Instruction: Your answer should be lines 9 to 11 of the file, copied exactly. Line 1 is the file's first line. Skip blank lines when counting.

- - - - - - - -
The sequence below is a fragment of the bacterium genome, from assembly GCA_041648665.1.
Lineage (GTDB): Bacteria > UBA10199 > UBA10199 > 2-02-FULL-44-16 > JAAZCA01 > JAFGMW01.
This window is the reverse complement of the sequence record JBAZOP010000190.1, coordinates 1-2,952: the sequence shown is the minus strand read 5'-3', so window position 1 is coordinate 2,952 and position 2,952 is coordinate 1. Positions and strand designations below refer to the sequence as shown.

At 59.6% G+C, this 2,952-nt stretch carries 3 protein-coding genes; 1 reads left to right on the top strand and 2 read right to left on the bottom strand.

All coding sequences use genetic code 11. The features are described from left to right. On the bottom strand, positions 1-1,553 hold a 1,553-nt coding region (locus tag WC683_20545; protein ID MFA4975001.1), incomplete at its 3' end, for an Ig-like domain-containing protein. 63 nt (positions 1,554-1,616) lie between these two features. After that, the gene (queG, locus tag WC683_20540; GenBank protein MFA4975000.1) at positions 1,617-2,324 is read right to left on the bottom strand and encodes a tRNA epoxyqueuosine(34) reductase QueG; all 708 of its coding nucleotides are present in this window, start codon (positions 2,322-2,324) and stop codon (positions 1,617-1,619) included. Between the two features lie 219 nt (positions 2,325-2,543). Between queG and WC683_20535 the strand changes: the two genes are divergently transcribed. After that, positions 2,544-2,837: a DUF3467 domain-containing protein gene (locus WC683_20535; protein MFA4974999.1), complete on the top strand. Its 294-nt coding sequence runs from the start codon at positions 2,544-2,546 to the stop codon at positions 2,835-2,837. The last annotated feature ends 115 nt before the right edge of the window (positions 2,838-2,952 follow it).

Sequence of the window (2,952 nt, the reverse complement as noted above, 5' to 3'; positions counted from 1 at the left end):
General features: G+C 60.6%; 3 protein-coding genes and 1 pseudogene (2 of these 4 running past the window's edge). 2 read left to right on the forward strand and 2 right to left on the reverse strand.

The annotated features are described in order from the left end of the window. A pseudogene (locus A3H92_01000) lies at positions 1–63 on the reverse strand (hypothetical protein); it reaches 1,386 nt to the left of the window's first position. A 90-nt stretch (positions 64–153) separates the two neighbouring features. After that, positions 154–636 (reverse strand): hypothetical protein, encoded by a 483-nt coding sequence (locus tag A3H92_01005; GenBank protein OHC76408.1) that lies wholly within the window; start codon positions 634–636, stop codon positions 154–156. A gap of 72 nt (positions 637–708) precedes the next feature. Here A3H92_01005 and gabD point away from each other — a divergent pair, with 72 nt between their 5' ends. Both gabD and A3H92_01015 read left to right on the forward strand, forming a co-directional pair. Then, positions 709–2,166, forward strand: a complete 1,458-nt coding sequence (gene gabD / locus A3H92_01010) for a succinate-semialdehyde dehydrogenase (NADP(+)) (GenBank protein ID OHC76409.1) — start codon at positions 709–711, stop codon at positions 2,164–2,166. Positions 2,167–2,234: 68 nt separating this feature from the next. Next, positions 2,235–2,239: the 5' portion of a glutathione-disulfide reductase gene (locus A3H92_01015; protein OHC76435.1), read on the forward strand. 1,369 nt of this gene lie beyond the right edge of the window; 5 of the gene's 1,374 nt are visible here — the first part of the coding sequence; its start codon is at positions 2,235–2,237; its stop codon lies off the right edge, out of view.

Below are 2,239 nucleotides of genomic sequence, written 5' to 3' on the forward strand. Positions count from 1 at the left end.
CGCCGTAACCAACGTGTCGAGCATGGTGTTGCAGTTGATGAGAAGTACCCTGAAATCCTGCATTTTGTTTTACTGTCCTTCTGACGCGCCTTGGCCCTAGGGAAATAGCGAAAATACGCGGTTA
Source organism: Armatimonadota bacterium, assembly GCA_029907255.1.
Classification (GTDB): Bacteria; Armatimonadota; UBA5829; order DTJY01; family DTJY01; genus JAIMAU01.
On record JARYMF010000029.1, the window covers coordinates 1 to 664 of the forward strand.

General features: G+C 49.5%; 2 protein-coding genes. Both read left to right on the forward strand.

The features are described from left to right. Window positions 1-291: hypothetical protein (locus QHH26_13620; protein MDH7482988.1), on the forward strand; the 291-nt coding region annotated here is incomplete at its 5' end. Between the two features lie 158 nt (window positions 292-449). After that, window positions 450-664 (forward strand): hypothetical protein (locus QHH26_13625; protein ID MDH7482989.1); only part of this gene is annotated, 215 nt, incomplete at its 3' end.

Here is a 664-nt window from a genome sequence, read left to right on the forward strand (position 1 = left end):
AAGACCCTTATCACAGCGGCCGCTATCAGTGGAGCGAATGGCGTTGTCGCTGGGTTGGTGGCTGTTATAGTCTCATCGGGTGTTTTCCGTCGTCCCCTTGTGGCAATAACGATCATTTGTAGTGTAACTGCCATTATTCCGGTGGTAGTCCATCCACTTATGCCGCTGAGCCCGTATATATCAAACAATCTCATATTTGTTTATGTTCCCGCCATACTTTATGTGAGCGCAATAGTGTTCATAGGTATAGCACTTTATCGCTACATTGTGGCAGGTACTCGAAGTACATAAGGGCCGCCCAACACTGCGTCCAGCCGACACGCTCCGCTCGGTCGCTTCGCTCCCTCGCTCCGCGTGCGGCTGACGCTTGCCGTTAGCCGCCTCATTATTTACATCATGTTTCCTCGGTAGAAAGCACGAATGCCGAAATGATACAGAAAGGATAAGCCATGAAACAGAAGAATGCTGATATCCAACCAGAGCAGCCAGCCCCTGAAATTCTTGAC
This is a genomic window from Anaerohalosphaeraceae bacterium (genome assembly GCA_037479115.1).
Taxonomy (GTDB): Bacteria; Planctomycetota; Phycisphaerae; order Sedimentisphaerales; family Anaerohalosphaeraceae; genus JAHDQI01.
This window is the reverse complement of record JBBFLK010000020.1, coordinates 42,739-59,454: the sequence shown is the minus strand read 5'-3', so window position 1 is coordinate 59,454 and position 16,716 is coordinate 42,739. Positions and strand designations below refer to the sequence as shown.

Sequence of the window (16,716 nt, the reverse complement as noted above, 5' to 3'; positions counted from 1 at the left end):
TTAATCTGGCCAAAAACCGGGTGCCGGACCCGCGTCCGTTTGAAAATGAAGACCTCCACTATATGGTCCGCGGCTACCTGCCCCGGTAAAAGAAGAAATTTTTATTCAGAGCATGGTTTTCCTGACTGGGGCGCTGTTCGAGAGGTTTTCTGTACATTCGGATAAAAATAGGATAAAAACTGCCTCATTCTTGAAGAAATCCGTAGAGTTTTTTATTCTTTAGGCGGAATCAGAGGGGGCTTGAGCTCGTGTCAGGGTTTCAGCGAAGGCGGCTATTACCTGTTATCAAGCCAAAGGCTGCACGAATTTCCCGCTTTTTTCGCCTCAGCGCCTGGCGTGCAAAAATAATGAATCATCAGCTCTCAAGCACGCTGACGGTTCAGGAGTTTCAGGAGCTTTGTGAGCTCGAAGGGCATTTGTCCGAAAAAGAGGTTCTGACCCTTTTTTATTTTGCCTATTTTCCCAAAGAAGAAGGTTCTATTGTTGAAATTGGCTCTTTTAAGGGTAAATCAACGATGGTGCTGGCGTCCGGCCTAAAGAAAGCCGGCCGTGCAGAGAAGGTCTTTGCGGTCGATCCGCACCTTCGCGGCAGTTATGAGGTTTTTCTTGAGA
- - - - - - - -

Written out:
Below are 2,239 nucleotides of genomic sequence, written 5' to 3' on the forward strand. Positions count from 1 at the left end.
CGCCGTAACCAACGTGTCGAGCATGGTGTTGCAGTTGATGAGAAGTACCCTGAAATCCTGCATTTTGTTTTACTGTCCTTCTGACGCGCCTTGGCCCTAGGGAAATAGCGAAAATACGCGGTTA
Source organism: Armatimonadota bacterium, assembly GCA_029907255.1.